Platelet-derived extracellular vesicles in Huntington’s disease
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The production and release of extracellular vesicles (EV) is a property shared by all eukaryotic cells and a phenomenon frequently exacerbated in pathological conditions. The protein cargo of EV, their cell type signature and availability in bodily fluids make them particularly appealing as biomarkers. We recently demonstrated that platelets, among all types of blood cells, contain the highest concentrations of the mutant huntingtin protein (mHtt)—the genetic product of Huntington’s disease (HD), a neurodegenerative disorder which manifests in adulthood with a complex combination of motor, cognitive and psychiatric deficits. Herein, we used a cohort of 59 HD patients at all stages of the disease, including individuals in pre-manifest stages, and 54 healthy age- and sex-matched controls, to evaluate the potential of EV derived from platelets as a biomarker. We found that platelets of pre-manifest and manifest HD patients do not release more EV even if they are activated. Importantly, mHtt was not found within EV derived from platelets, despite them containing high levels of this protein. Correlation analyses also failed to reveal an association between the number of platelet-derived EV and the age of the patients, the number of CAG repeats, the Unified Huntington Disease Rating Scale total motor score, the Total Functional Capacity score or the Burden of Disease score. Our data would, therefore, suggest that EV derived from platelets with HD is not a valuable biomarker in HD.
KeywordsBiomarkers Plasma Immune system Mutant huntingtin protein Huntington’s disease Platelet-derived extracellular vesicles
The study was funded by an operating grant from the Merck Sharpe & Dohme to F. C. who is also a recipient of a Research Chair from the Fonds de Recherche du Québec en santé (FRQS) providing salary support and operating funds. I. S.-A. was supported by a CIHR-Huntington Society of Canada postdoctoral fellowship. R. A. B. and S. L. M. are supported by a National Institute for Health Research (NIHR) award of a Biomedical Research Center to the University of Cambridge and Addenbrooke’s Hospital. E. B. is supported by the Canadian Institutes of Health Research. N. D. MD-MSc. also funded by CIHR and by Canadian Consortium on Neurodegeneration in Aging (CCNA). HLD and JPL hold a Desjardins scholarship from the Fondation du CHU de Québec. HLD hold a bourse d’excellence du Centre Thématique de Recherche en Neurosciences (CTRN) du CHU de Québec. The authors would like to thank all the students and staff who helped with the blood collections in Cambridge, Quebec City and Montreal and importantly, all patients and their families for being so generous with their time for participating in this study.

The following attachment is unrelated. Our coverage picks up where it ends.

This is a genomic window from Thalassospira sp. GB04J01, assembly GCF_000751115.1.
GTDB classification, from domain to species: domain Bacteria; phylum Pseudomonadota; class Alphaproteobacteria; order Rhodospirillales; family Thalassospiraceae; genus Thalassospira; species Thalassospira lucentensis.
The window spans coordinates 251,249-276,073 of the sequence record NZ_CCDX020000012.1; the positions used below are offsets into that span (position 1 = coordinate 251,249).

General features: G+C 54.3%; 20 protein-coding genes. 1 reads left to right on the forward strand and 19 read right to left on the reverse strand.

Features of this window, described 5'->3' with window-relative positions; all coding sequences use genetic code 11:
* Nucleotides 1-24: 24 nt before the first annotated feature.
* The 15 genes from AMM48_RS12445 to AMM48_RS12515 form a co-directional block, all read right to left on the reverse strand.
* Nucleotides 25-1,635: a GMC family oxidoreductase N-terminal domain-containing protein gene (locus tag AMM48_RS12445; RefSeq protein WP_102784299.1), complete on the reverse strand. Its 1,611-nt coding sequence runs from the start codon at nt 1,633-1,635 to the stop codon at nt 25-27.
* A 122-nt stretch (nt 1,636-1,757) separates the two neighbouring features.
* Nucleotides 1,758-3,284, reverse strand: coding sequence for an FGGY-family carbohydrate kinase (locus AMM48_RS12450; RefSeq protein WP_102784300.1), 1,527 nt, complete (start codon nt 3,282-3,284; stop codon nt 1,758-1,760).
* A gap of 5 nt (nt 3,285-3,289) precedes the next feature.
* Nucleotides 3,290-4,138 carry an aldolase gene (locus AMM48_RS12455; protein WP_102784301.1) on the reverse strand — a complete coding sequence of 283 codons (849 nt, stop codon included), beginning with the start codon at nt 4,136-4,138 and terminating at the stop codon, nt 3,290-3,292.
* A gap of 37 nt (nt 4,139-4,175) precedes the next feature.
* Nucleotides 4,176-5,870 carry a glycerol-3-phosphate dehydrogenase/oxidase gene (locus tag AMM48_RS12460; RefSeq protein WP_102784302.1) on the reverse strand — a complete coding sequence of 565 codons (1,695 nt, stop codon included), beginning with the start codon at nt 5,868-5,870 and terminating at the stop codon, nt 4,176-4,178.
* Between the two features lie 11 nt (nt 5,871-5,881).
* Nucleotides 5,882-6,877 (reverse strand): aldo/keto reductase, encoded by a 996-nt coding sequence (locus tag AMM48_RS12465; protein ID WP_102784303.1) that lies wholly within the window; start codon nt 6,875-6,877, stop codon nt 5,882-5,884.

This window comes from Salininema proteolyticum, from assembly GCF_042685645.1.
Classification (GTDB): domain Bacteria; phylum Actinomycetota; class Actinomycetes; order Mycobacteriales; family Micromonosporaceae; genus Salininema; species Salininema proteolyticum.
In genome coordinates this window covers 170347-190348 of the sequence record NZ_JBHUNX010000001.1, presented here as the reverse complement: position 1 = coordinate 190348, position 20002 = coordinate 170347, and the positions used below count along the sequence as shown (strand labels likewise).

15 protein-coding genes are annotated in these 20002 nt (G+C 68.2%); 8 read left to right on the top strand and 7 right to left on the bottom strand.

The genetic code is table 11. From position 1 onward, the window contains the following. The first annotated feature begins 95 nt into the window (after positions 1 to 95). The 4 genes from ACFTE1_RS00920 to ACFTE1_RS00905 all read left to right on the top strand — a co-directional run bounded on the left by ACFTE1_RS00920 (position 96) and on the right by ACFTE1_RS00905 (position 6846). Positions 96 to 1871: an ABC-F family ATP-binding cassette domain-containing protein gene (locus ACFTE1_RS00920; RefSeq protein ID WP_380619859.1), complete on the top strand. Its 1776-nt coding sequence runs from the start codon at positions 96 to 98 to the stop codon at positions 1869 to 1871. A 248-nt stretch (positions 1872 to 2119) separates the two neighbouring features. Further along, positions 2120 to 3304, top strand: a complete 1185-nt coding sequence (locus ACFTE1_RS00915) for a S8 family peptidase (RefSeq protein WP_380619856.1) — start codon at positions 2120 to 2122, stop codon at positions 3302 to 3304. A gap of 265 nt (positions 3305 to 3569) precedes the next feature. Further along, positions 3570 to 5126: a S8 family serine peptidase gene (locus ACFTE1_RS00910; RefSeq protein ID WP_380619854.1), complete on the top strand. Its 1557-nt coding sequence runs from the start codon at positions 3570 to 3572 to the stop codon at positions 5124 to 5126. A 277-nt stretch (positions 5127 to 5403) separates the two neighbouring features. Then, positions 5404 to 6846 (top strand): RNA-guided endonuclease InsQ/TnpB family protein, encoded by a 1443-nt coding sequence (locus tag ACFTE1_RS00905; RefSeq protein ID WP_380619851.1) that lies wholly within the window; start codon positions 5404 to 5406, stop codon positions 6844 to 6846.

HLD participated in experiments, data analysis/interpretation and preparation of figures. She wrote the first draft of the manuscript and helped with subsequent revisions. JLP participated in the design of the experiments and various aspects of the study including blood collections, experiments and data analysis. IS-A participated in the design of the experiments and blood collections, took part in some data analysis and interpretation. SLM helped with patient recruitment in Cambridge and participated in the preparation of blood collection. AW performed T-FRET analyses related to Fig. 1i. SC recruited patients in Montreal. RAB recruited patients in Cambridge, participated in data interpretation and revised the manuscript. EB initiated the study and was involved in the experimental design. He also revised the manuscript. FC initiated the study and was involved in the experimental design. She supervised the project and wrote the manuscript.
Compliance with ethical standards
Conflicts of interest
The authors declare that they have no competing interests.
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